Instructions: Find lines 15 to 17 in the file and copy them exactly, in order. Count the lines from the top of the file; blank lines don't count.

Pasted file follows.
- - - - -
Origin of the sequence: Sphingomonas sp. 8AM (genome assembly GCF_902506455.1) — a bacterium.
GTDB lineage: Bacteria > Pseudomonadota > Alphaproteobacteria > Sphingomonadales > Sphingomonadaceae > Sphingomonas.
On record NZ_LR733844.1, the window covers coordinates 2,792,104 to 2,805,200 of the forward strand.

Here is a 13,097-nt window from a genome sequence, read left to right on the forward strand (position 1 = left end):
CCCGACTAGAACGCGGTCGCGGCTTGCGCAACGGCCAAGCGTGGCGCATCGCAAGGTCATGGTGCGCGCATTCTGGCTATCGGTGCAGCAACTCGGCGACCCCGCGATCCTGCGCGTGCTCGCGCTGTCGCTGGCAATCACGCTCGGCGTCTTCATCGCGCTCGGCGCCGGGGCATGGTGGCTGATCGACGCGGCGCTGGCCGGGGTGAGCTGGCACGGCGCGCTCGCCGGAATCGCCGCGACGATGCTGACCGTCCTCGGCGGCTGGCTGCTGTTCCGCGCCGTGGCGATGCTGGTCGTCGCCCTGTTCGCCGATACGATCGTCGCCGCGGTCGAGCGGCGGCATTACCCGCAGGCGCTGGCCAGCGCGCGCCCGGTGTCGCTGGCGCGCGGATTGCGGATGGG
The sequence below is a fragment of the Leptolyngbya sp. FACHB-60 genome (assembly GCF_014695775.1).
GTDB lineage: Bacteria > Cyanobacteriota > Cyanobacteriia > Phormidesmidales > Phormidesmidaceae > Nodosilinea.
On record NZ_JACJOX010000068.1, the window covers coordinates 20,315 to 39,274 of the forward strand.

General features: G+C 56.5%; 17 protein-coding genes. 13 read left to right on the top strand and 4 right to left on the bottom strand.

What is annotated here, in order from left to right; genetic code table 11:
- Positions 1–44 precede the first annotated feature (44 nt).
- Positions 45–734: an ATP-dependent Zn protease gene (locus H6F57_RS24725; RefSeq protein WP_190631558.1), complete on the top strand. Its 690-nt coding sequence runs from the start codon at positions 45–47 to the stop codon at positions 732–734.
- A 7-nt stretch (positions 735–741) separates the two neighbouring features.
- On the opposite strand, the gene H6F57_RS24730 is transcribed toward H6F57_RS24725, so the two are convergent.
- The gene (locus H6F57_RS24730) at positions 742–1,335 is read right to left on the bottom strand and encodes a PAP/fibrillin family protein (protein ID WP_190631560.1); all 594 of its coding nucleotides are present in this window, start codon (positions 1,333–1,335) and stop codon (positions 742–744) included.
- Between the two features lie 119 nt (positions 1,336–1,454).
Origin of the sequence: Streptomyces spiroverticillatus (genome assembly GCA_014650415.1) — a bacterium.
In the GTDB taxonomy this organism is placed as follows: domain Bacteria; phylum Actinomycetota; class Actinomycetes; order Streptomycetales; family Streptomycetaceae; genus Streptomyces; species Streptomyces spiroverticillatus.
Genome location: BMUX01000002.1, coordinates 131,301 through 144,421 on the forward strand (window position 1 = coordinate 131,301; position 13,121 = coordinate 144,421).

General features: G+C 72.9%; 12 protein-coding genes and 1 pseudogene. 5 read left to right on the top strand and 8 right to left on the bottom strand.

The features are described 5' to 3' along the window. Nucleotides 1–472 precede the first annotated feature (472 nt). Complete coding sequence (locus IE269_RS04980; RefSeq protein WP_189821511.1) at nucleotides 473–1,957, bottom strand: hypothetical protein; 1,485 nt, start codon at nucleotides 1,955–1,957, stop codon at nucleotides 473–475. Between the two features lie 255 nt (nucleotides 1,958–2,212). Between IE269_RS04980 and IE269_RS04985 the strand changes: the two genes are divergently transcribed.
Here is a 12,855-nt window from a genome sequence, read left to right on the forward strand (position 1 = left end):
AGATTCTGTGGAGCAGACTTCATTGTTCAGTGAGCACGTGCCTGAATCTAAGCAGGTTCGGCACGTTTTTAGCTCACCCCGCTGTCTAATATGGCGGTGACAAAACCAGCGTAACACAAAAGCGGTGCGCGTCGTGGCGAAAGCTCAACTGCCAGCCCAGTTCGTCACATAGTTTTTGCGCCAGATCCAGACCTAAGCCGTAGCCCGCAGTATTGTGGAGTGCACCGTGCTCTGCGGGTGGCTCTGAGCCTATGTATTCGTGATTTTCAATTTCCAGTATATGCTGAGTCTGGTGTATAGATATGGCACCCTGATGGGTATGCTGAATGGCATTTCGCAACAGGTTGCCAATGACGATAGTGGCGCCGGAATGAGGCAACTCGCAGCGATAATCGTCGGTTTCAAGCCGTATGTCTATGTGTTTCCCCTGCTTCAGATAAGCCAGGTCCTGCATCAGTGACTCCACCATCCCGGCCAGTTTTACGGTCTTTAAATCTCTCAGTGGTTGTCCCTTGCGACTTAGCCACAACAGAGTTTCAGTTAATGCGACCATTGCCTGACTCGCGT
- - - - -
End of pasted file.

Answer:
- The gene (locus H6F57_RS24730) at positions 742–1,335 is read right to left on the bottom strand and encodes a PAP/fibrillin family protein (protein ID WP_190631560.1); all 594 of its coding nucleotides are present in this window, start codon (positions 1,333–1,335) and stop codon (positions 742–744) included.
- Between the two features lie 119 nt (positions 1,336–1,454).
Origin of the sequence: Streptomyces spiroverticillatus (genome assembly GCA_014650415.1) — a bacterium.